IFC: How would you describe Neurotica to a fancy network executive you met in an elevator?

Jenny: Neurotica is about a plucky Dominatrix with OCD trying to save her small-town dungeon. 

IFC: How would you describe Neurotica to a drunk friend of a friend you met in a bar?

Jenny: Neurotica is about a plucky Dominatrix with OCD trying to save her small-town dungeon. You’re great. We should get coffee sometime. I’m not just saying that. I know other people just say that sometimes but I really feel like we’re going to be friends, you know? Here, what’s your number, I’ll call you so you can have my number! 

IFC: What’s your comedy origin story?

Jenny: Since I was a kid I’ve dealt with severe OCD and anxiety. Comedy has always been one of the ways I’ve dealt with that. I honestly just want to help make people feel happy for a few minutes at a time. 

IFC: What was the genesis of Neurotica?

Jenny: I’m pretty sure it was a title-first situation. I was coming up with ideas to pitch to a production company a million years ago (this isn’t hyperbole; I am VERY old) and just wrote down “Neurotica”; then it just sort of appeared fully formed. “Neurotica? Oh it’s an over-the-top romantic comedy about a Dominatrix with OCD, of course.” And that just happened to hit the buttons of everything I’m fascinated by. 


IFC: How would you describe Ivy?

Jenny: Ivy is everything I love in a comedy character – she’s tenacious, she’s confident, she’s sweet, she’s a big wonderful weirdo. 

IFC: How would Ivy’s clientele describe her?

Jenny:  Open-minded, caring, excellent aim. 

IFC: Why don’t more small towns have local dungeons?

Jenny: How do you know they don’t? 

IFC: What are the pros and cons of joining a chain mega dungeon?

Jenny: You can use any of their locations but you’ll always forget you have a membership and in a year you’ll be like “jeez why won’t they let me just cancel?” 

IFC: Mouths are gross! Why is that?

Jenny: If you had never seen a mouth before and I was like “it’s a wet flesh cave with sharp parts that lives in your face”, it would sound like Cronenberg-ian body horror. All body parts are horrifying. I’m kind of rooting for the singularity, I’d feel way better if I was just a consciousness in a cloud. 

See the whole season of Neurotica right now on IFC’s Comedy Crib.


The ’90s Are Back

The '90s live again during IFC's weekend marathon.

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Photo Credit: Everett Digital, Columbia Pictures

We know what you’re thinking: “Why on Earth would anyone want to reanimate the decade that gave us Haddaway, Los Del Rio, and Smash Mouth, not to mention Crystal Pepsi?”


Thoughts like those are normal. After all, we tend to remember lasting psychological trauma more vividly than fleeting joy. But if you dig deep, you’ll rediscover that the ’90s gave us so much to fondly revisit. Consider the four pillars of true ’90s culture.

Boy Bands

We all pretended to hate them, but watch us come alive at a karaoke bar when “I Want It That Way” comes on. Arguably more influential than Brit Pop and Grunge put together, because hello – Justin Timberlake. He’s a legitimate cultural gem.

Man-Child Movies

Adam Sandler is just behind The Simpsons in terms of his influence on humor. Somehow his man-child schtick didn’t get old until the aughts, and his success in that arena ushered in a wave of other man-child movies from fellow ’90s comedians. RIP Chris Farley (and WTF Rob Schneider).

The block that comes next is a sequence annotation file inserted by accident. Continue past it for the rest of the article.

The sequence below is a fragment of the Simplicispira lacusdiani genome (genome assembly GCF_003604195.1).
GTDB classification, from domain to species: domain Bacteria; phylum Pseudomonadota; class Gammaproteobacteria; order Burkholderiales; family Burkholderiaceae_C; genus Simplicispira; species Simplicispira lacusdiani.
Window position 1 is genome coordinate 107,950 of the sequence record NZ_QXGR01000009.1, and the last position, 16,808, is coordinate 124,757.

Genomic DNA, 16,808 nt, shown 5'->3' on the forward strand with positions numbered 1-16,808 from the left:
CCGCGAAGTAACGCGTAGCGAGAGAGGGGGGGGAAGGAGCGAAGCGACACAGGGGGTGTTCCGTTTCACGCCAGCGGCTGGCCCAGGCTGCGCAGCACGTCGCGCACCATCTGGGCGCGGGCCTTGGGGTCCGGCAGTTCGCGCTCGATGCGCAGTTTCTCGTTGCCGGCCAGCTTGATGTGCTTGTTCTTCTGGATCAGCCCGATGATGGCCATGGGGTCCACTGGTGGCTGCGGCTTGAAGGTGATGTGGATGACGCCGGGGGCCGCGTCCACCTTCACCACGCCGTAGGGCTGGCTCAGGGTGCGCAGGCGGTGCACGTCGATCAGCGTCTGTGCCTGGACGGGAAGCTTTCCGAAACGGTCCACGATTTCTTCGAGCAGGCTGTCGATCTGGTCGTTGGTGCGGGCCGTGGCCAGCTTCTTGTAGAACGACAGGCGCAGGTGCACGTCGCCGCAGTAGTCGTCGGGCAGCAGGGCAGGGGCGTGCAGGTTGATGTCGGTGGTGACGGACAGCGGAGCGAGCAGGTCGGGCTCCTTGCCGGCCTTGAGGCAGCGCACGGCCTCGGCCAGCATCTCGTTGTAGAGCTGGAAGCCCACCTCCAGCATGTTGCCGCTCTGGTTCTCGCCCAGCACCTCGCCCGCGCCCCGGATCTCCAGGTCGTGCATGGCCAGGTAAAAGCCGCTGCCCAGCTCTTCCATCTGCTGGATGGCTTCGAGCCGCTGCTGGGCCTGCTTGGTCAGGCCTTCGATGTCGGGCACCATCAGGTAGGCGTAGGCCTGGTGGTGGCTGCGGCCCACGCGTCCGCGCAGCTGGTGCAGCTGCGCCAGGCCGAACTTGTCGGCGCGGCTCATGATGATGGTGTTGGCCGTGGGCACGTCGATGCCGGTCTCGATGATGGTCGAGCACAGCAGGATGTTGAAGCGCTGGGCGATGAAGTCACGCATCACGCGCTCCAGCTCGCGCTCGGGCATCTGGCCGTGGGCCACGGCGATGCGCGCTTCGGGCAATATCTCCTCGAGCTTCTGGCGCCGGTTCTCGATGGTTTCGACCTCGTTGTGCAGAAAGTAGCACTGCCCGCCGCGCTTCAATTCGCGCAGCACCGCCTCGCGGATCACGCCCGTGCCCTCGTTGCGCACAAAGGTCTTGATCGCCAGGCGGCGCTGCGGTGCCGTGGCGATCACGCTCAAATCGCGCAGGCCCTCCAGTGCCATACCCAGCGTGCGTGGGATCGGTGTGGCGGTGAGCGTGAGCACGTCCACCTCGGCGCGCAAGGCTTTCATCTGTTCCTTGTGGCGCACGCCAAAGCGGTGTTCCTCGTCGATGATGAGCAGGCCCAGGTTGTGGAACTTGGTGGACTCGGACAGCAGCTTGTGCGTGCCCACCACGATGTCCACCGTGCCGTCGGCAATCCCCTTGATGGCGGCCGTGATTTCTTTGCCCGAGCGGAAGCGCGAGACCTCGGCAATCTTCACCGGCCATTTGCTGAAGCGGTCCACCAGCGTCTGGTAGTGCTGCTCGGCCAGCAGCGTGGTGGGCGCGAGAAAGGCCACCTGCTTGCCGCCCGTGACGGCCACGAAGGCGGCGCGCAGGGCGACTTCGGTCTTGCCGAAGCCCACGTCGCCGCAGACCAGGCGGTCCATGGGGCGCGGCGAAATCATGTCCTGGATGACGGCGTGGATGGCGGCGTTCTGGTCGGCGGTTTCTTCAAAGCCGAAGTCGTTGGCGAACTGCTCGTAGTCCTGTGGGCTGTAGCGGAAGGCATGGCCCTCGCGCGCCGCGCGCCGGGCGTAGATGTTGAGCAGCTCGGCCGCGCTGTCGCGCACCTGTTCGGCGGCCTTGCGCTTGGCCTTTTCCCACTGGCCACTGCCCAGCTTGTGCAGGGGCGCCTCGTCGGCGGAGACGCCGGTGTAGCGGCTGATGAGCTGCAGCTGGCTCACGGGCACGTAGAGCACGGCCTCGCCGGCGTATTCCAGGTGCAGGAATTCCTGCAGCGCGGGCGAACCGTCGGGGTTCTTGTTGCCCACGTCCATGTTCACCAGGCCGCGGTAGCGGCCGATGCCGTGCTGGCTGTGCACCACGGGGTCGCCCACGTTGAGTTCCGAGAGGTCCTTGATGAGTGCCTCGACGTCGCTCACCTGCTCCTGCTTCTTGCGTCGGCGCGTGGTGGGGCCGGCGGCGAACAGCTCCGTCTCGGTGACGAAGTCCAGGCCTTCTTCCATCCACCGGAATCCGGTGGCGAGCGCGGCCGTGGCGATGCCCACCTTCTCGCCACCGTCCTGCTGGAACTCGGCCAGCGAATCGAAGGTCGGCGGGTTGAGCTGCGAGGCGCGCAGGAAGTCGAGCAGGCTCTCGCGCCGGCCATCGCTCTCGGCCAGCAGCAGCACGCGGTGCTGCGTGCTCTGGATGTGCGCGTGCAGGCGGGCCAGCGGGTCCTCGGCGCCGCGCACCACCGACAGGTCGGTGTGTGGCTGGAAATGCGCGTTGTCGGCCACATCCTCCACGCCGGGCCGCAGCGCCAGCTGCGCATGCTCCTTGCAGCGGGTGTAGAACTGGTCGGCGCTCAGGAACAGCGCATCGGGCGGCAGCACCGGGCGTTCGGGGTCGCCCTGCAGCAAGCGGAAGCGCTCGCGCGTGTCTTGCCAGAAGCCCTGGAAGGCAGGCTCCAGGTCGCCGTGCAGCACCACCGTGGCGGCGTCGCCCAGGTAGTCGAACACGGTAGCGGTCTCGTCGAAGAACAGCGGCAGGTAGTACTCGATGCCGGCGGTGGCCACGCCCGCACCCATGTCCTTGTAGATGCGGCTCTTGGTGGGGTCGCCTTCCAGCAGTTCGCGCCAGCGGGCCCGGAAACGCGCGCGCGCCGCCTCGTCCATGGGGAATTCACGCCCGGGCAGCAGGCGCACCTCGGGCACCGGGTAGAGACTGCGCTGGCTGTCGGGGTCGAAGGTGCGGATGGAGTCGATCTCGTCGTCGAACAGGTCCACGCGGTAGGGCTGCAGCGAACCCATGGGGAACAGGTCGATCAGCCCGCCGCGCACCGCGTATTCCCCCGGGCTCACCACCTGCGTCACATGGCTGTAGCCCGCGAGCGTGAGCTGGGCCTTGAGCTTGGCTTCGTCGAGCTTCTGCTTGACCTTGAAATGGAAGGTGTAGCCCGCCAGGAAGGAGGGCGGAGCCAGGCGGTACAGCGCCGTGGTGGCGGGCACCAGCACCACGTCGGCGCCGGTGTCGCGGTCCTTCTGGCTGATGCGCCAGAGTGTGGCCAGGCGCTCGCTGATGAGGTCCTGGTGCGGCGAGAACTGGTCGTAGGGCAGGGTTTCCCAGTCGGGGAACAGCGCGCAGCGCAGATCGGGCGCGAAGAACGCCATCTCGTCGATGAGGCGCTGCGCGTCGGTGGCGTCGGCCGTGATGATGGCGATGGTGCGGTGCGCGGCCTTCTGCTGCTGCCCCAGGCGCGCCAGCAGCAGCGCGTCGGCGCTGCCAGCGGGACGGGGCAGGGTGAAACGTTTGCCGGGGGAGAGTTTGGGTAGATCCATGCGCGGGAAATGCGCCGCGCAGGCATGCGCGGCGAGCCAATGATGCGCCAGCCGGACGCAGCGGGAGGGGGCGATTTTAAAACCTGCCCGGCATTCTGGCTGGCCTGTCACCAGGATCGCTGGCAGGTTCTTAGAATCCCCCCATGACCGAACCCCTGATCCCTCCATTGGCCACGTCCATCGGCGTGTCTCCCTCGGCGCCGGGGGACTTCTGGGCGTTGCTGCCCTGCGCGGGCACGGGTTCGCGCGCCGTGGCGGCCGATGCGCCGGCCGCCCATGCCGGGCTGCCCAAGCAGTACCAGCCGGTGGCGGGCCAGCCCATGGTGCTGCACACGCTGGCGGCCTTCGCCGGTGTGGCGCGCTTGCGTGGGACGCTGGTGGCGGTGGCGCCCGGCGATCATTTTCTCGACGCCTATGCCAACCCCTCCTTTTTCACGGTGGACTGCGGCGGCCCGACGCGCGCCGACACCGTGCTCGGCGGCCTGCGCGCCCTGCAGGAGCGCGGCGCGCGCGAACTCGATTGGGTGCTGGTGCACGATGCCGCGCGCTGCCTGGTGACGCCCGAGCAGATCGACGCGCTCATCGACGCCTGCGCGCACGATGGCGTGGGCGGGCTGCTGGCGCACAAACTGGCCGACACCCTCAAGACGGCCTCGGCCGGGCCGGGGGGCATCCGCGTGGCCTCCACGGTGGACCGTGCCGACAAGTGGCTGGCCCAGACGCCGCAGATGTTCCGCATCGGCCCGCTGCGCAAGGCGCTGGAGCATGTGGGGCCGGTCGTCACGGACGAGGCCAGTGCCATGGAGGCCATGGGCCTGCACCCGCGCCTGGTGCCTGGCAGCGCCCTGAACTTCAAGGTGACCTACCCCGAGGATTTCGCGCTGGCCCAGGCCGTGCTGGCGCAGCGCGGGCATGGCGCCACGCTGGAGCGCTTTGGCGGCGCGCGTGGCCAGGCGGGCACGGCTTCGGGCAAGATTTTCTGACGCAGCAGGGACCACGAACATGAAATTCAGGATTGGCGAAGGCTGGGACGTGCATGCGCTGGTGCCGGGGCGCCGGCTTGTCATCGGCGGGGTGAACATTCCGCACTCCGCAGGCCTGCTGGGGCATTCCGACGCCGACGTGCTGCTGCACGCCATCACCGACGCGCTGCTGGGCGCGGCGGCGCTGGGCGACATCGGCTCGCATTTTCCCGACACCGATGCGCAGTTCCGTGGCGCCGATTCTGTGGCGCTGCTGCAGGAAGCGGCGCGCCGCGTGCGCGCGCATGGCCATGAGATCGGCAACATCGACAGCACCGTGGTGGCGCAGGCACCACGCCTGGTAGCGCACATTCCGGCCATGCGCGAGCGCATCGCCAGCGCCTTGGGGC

Teen Angst

In horror, dramas, comedies, and everything in between: Troubled teens! Getting into trouble! Who couldn’t relate to their First World problems, plaid flannels, and lose grasp of the internet?

Mainstream Nihilism

From the Coen Bros to Fincher to Tarantino, filmmakers on the verge of explosive popularity seemed interested in one thing: mind f*cking their audiences by putting characters in situations (and plot lines) beyond anyone’s control.

Feeling better about that walk down memory lane? Good. Enjoy the revival.


And revisit some important ’90s classics all this weekend during IFC’s ’90s Marathon. Check out the full schedule here.


Get Physical

DVDs are the new Vinyl

Portlandia Season 7 Now Available On Disc.

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GIFs via Giffy

In this crazy digital age, sometimes all we really want is to reach out and touch something. Maybe that’s why so many of us are still gung-ho about owning stuff on DVD. It’s tangible. It’s real. It’s tech from a bygone era that still feels relevant, yet also kitschy and retro. It’s basically vinyl for people born after 1990.


Inevitably we all have that friend whose love of the disc is so absolutely repellent that he makes the technology less appealing. “The resolution, man. The colors. You can’t get latitude like that on a download.” Go to hell, Tim.

Yes, Tim sucks, and you don’t want to be like Tim, but maybe he’s onto something and DVD is still the future. Here are some benefits that go beyond touch.

It’s Decor and Decorum

With DVDs and a handsome bookshelf you can show off your great taste in film and television without showing off your search history. Good for first dates, dinner parties, family reunions, etc.


Forget Public Wifi

Warm up that optical drive. No more awkwardly streaming episodes on shady free wifi!



Internet service goes down. It happens all the time. It could happen right now. Then what? Without a DVD on hand you’ll be forced to make eye contact with your friends and family. Or worse – conversation.


Self Defense

You can’t throw a download like a ninja star. Think about it.


If you’d like to experience the benefits DVD ownership yourself, Portlandia Season 7 is now available on DVD and Blue-Ray.